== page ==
Bridled Horses

Writing for me is a necessity. Each day I must engage in the process of writing in order to yoke my thoughts, tire my intuitions , gather up all my loose ends and ride the powerful insights to purpose and production. If i let my thoughts go without taming them i risk injury.

When I was very young my mother decide we needed horses. She loved horses and was determined our 3 acre farm, clad with barn, was a perfect business opportunity- She was right! She convinced our land lord to mow the open fields and erect fences. We all pitched in to fix up that long hollow barn that lay waiting like a sleeping giant to be filled and utilized. We had 6 stalls. We lined the walls with hay, grain, saddles, shovels, and every other implement needed for a riding school. My mother hired an instructor and placed a sign out front that read:

MISSION-FIELD FARM.

I can hear sounds of heavy hooves stamping on the hard, packed earth in front of the barn, while the horses waited to be groomed or tacked. There was no more grass or weed under feet, mostly dust from being walked over, well-worn ground, where the horses stood attached to cross ties waiting for their treatment. We could never trust a horse to remain still on its own , they had to be made to stay by being tethered. Harnessing the horses was the most complicated and delicate part of tacking up for me. I remember three major things- the reigns, which went over the horses head into the riders hands, the bit, which was a heavy three piece metal “H” forced into the horse’s mouth, and third the bridle, which went across their velvety nose and around their long bony face. There was a system to putting this on, while they protested loudly, stamping their feet, sometimes clamping their teeth in an act of defiance or chomping noisily at the uncomfortable fit.
Often the horse would try to spit it out if it wasn’t fitting to their liking. I remember having to gently force their front teeth open using the metal bit, hoping I didn’t lose a finger or they a tooth in the process. Praying it would slide in easily and fast. The horses did not always approve. This metal bit sat behind their tongue and on either side of each cheek controlling them.
A bridle is the only thing needed to control a horse, that I remember on the road, in a ring, on a trail, as long as you have a tight hold on those reigns you have the say in where you go. The saddle helps you stay in place, but the reigns are your most valuable piece of equipment. Whoever holds the reigns , rules the world, telling that huge animal, right, left, straight, faster slower stop. And it obeys.

A wild horse can be dangerous, or a horse whose rider has lost the reigns can become wild quickly. If you lose the reigns you’re in trouble because that horse is fast, powerful and ignorant- it goes by instinct not understanding and despite it’s size horses can get spooked rather easily. a spooked horse is unpredictable.
Sometimes the horses would have pent up energy my mother called it ‘piss and vinegar’. Their energy would be especially lively when it rained for several days , but even when they had been in their stall all night. Before we rode it was always best to ‘Walk the Horse’. Ironically we wouldn’t go anywhere significant. after bridling the horse, we used a long lead line and to walk it in circles around us to tire them out a bit. A horse with a lot of energy, is hard to control, they are eager, hasty, full of drive, like children on sugar. They just want to go. Exercising the horse ensures a calmer, obedient and focused animal.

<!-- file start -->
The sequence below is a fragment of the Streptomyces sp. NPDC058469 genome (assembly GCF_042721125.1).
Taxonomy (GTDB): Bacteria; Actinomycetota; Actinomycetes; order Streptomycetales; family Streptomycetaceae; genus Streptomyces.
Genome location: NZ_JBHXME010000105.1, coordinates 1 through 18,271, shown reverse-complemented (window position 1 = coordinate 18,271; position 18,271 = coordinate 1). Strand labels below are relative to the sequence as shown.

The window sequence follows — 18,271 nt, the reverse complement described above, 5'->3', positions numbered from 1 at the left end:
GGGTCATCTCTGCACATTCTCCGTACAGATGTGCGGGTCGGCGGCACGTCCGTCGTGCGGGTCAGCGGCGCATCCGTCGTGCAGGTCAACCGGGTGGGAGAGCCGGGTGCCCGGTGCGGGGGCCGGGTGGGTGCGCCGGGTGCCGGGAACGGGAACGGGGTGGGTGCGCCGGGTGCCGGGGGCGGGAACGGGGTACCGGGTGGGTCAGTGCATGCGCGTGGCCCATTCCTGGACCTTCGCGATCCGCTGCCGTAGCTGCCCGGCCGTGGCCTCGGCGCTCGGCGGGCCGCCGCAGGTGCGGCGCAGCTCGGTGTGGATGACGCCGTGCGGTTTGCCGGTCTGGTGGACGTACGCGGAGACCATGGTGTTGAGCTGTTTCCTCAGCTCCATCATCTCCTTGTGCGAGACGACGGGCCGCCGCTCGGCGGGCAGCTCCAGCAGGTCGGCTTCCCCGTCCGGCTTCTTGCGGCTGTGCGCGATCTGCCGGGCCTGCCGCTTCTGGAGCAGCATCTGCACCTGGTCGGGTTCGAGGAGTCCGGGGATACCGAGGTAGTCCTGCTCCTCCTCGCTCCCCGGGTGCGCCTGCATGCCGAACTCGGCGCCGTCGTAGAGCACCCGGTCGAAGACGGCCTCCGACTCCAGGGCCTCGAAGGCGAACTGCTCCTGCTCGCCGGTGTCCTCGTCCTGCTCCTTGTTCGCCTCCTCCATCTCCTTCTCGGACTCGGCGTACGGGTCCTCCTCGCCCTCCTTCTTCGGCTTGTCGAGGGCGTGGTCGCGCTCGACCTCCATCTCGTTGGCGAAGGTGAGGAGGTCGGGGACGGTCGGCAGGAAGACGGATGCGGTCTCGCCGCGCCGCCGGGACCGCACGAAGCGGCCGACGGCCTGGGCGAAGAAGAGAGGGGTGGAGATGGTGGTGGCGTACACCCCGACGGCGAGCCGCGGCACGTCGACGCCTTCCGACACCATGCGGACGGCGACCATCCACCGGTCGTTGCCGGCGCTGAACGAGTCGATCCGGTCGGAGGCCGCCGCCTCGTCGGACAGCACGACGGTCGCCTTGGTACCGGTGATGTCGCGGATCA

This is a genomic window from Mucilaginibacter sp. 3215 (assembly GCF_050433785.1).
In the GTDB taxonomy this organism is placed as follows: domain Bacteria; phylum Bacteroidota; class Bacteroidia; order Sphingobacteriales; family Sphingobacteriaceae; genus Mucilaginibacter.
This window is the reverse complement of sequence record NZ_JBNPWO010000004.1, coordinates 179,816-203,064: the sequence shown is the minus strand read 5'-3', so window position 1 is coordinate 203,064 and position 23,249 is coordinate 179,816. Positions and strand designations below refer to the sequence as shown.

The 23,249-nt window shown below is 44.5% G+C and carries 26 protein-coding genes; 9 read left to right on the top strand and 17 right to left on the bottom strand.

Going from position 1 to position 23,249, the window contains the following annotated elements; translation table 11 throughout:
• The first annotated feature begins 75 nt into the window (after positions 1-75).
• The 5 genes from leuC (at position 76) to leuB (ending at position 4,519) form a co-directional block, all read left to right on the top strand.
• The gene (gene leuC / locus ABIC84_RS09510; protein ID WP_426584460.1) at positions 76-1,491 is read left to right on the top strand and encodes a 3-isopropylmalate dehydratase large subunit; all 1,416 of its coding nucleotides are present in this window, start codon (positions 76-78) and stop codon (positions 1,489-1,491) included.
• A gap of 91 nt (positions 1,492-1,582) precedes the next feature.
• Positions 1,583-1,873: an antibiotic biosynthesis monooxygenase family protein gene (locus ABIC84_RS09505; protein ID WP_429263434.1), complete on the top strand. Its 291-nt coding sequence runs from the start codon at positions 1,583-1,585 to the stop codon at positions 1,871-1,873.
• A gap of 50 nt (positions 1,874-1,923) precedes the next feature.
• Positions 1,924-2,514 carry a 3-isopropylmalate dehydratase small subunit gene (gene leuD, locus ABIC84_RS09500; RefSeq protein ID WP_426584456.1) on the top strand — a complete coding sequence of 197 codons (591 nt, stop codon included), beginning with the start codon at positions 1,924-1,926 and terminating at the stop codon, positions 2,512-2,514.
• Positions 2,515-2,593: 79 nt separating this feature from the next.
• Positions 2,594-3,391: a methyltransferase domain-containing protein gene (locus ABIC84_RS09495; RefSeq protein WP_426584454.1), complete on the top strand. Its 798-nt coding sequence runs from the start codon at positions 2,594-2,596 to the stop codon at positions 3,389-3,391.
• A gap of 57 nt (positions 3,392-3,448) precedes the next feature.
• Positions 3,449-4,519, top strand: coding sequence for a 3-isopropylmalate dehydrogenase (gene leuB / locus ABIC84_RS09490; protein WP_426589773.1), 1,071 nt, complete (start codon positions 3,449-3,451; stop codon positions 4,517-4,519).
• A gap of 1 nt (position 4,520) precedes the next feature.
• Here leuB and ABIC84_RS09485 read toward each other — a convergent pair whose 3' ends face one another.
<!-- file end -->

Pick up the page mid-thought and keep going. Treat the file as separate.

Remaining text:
I have racing thoughts, wild and darting out in every direction. In order to focus and calm these thoughts I write. Writing is my tool for harnessing my thoughts. I can control the thoughts when I give them a purpose, a well-defined goal, …today I are going to right about wild horses…, suddenly all the clatter and clamor and noise of the other thoughts disappear under intent. The journal itself becomes the riding ring, my pen becomes the bit and bridle. When I put the pen to paper, i direct my thinking-right, left, straight, stop.
When I journal, which I need to do each morning, like any well nursed addiction, I am “walking the horse”. Leading that powerful animal in seemingly meaningless circles until they are ready to submit. My words and ideas, stories, memories and thoughts are abundant and energized; they have a life force of their own and they want to move. They want to go, especially first thing in the morning. I need to guide them, run them a little, otherwise I get heady, hasty, irritable, overwhelmed and anxious, this is can spell out injury and danger. It is the head which needs the harness.

In the morning my thoughts are like wild horses, I sit down with a cup of coffee and it’s like someone opens the barn door. Thoughts race wildly out in every direction. Each one important, valid, beautiful in form and potential. I would like to gather them all, but I can only harness one at a time. So I begin to write. On a good day all my horses are back in the barn by the end of the day, in their respective stalls, order has been restored. Other days I might lose a few. But as long as the barn is intact and I have a bridle by the door I’ll always have a few horses to ride, a few good ideas recorded, a business venture to pursue, and an opportunity at hand. There is something of value in every waiting barn, waiting to be filled, and walked, harnessed and groomed to perfection. We all have something waiting anxiously to burst out from inside, and as my mother always said, a horse wants to be ridden, it wants to carry someone on its back it was made to do this. It’s our job to figure out how to harness that power for a safe smooth ride.

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